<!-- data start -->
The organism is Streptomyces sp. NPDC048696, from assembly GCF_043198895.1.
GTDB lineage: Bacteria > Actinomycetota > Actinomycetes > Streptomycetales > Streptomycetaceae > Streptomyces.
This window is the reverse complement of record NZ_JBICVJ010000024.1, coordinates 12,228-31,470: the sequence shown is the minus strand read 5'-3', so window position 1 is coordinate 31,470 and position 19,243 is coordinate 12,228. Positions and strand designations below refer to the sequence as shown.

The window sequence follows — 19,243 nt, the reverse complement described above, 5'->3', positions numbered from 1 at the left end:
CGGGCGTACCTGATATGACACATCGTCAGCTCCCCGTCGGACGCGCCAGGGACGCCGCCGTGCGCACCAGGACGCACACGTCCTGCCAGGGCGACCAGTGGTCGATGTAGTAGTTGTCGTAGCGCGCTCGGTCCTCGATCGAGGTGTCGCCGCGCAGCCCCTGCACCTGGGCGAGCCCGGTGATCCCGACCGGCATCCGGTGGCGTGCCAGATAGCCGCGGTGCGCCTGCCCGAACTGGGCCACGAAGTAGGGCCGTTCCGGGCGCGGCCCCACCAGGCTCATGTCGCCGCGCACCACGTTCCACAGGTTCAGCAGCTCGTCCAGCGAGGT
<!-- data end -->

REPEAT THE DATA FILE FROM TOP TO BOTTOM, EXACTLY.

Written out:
The organism is Streptomyces sp. NPDC048696, from assembly GCF_043198895.1.
GTDB lineage: Bacteria > Actinomycetota > Actinomycetes > Streptomycetales > Streptomycetaceae > Streptomyces.
This window is the reverse complement of record NZ_JBICVJ010000024.1, coordinates 12,228-31,470: the sequence shown is the minus strand read 5'-3', so window position 1 is coordinate 31,470 and position 19,243 is coordinate 12,228. Positions and strand designations below refer to the sequence as shown.

The window sequence follows — 19,243 nt, the reverse complement described above, 5'->3', positions numbered from 1 at the left end:
CGGGCGTACCTGATATGACACATCGTCAGCTCCCCGTCGGACGCGCCAGGGACGCCGCCGTGCGCACCAGGACGCACACGTCCTGCCAGGGCGACCAGTGGTCGATGTAGTAGTTGTCGTAGCGCGCTCGGTCCTCGATCGAGGTGTCGCCGCGCAGCCCCTGCACCTGGGCGAGCCCGGTGATCCCGACCGGCATCCGGTGGCGTGCCAGATAGCCGCGGTGCGCCTGCCCGAACTGGGCCACGAAGTAGGGCCGTTCCGGGCGCGGCCCCACCAGGCTCATGTCGCCGCGCACCACGTTCCACAGGTTCAGCAGCTCGTCCAGCGAGGT